In this Oct. 11, 2021, photo provided by the North Korean government, North Korean leader Kim Jong Un speaks during an exhibition of weapons systems in Pyongyang.
This Oct. 11, 2021 photo was provided by North Korea’s government. Kim Jong Un, North Korean leader, speaks at an exhibit of weapon systems in Pyongyang.
Source: Associated Press

North Korean leader Kim Jong Un is “developing submarine-launched ballistic missiles because he wants a more survivable nuclear deterrent able to blackmail his neighbors and the United States,” said Leif-Eric Easley, a professor of international studies at Ewha Womans University in Seoul.

Easley added that North Korea “cannot politically afford appearing to fall behind in a regional arms race” with its southern neighbor.

“North Korea’s SLBM is probably far from being operationally deployed with a nuclear warhead,” he added.

North Korea has been pushing hard for years to acquire an ability to fire nuclear-armed missiles from submarines, the next key piece in Kim Jong Un’s arsenal that includes a broad range of road mobile missiles and ICBMs with potential range to reach the American homeland.

Experts warn that it will take many years and significant technological advancements for sanctions-sanctioned countries to create a fleet capable of traveling quietly on the seas while still being able to execute strikes.

Within days, Biden’s special envoy for North Korea, Sung Kim, is scheduled to meet with U.S. allies in Seoul over the prospects of reviving talks with North Korea.

Nuclear negotiations between Washington and Pyongyang have stalled for more than two years over disagreements in exchanging the release of crippling U.S.-led sanctions against North Korea and the North’s denuclearization steps.

But while North Korea is apparently trying to use South Korea’s desire for inter-Korean engagement to extract concessions from Washington, analysts say Seoul has little wiggle room as the Biden administration is intent on keeping sanctions in place until the North makes concrete steps toward denuclearization.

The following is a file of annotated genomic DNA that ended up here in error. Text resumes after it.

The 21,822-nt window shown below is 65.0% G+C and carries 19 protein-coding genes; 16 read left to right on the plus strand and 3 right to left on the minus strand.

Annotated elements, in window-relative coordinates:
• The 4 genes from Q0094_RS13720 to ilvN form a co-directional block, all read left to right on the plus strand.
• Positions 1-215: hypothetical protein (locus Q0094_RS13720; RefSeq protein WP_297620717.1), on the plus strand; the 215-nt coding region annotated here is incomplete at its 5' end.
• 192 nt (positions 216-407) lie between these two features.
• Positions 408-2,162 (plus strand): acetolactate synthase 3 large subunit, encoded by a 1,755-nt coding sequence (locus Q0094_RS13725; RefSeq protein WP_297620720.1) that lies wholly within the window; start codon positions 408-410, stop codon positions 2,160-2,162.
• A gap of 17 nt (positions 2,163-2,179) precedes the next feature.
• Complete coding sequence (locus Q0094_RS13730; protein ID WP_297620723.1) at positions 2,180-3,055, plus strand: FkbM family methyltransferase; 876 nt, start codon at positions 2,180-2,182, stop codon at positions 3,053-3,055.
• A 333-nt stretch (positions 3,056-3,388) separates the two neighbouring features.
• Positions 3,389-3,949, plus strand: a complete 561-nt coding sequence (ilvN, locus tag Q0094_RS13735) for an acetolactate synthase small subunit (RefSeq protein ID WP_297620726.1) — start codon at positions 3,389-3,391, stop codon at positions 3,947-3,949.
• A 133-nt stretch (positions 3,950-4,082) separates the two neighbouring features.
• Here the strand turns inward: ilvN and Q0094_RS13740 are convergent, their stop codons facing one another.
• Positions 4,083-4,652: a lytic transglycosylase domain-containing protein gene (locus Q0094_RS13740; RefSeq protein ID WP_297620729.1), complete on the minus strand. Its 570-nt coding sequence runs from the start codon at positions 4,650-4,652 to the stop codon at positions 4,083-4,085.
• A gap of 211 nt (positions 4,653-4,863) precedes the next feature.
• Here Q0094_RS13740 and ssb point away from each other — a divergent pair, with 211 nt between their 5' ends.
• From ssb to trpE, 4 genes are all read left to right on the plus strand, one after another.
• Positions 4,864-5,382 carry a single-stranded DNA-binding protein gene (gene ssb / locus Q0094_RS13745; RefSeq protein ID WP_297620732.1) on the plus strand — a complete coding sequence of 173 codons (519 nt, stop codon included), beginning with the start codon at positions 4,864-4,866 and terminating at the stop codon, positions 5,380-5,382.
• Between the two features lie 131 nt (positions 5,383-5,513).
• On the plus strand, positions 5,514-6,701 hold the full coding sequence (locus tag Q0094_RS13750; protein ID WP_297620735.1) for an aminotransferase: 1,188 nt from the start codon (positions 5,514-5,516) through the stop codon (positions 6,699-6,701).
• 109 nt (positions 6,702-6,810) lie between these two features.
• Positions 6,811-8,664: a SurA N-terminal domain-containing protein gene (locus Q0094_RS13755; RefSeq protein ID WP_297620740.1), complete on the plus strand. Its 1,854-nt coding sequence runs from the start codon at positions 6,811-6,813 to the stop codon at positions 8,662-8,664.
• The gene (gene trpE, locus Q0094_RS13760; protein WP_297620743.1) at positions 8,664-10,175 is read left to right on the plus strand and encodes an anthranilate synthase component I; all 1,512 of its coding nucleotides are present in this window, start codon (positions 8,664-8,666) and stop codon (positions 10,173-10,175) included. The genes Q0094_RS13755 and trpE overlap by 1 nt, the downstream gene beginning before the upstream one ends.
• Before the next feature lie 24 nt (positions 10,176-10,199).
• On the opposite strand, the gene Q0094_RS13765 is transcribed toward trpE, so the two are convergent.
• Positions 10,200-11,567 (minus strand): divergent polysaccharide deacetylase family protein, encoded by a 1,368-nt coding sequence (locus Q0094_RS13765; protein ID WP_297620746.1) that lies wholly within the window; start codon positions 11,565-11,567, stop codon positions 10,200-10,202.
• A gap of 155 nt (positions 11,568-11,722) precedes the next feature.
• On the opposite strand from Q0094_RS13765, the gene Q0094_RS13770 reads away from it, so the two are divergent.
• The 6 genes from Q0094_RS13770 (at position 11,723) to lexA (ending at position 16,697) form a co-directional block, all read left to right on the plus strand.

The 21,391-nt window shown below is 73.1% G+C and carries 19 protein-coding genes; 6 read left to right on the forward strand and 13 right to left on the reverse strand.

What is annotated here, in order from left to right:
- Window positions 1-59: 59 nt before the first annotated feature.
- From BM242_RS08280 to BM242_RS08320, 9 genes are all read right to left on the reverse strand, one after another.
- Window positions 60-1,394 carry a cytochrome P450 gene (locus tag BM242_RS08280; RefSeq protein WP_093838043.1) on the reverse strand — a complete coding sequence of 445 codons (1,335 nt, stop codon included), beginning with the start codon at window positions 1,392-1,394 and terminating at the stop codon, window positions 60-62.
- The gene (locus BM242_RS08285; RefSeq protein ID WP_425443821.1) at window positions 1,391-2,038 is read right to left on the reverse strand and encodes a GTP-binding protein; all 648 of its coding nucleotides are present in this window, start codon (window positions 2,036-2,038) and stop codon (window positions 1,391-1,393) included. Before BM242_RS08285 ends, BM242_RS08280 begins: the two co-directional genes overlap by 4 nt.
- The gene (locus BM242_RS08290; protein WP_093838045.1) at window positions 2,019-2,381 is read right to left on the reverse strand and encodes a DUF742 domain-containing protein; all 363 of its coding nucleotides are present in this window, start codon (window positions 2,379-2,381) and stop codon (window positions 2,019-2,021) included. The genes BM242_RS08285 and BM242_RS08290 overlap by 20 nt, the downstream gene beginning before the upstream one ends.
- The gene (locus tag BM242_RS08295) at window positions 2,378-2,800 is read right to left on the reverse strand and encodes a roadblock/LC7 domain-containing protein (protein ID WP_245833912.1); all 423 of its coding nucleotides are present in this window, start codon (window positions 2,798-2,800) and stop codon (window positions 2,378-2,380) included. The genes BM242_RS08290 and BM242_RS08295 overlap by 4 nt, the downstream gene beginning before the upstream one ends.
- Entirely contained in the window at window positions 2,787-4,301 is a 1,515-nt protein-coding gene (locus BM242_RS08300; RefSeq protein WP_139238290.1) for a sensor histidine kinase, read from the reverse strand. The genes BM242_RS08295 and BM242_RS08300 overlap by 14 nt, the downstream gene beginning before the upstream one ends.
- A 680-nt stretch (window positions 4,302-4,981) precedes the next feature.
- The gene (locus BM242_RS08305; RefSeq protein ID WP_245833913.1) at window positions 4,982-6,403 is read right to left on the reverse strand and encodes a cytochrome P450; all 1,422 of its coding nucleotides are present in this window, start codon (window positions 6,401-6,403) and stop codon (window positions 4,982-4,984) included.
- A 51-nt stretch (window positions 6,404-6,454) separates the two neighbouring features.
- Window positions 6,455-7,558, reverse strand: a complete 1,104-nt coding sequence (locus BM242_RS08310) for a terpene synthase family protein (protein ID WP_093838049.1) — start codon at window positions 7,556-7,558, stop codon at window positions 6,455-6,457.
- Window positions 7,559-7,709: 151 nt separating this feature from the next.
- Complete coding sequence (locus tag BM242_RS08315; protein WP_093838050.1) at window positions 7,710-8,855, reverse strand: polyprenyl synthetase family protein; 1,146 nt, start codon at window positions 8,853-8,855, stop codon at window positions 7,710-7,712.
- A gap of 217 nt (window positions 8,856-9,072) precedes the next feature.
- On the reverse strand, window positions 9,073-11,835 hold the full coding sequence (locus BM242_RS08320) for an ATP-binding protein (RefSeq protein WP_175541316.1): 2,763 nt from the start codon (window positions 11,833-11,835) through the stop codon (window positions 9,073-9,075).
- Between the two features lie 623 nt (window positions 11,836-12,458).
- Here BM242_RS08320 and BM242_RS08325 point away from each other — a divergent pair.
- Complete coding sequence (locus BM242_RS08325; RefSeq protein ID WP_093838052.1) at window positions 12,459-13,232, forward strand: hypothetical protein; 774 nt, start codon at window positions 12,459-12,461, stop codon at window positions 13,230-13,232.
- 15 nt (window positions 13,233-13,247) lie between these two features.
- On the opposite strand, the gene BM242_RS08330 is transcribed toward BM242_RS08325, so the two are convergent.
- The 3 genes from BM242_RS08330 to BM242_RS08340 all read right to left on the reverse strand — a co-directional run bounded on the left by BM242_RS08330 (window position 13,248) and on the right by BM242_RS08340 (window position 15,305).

“The U.S. continues to reach out to Pyongyang to restart dialogue. The intent of the U.S. remains unchanged. We harbor no hostile intent toward the DPRK and we are open to meeting without preconditions,” Sung Kim told reporters on Monday.

Last week, Kim Jong Un reviewed powerful missiles designed to launch nuclear strikes on the U.S. mainland during a military exhibition and vowed to build an “invincible” military to cope with what he called persistent U.S. hostility. Earlier, Kim dismissed U.S. offers for resuming talks without preconditions as a “cunning” attempt to conceal its hostile policy on the North.

Over the last month, the country tested a variety of weapons, including a cruise missile capable of carrying nuclear warheads and a hypersonic missile in development.

The U.S. Indo-Pacific Command said North Korea’s latest launch did not pose an immediate threat to U.S. personnel, territory, or that of its allies.


This report was contributed by Mari Yamaguchi, Matthew Lee and Liu Zheng (AP video producer) in Tokyo.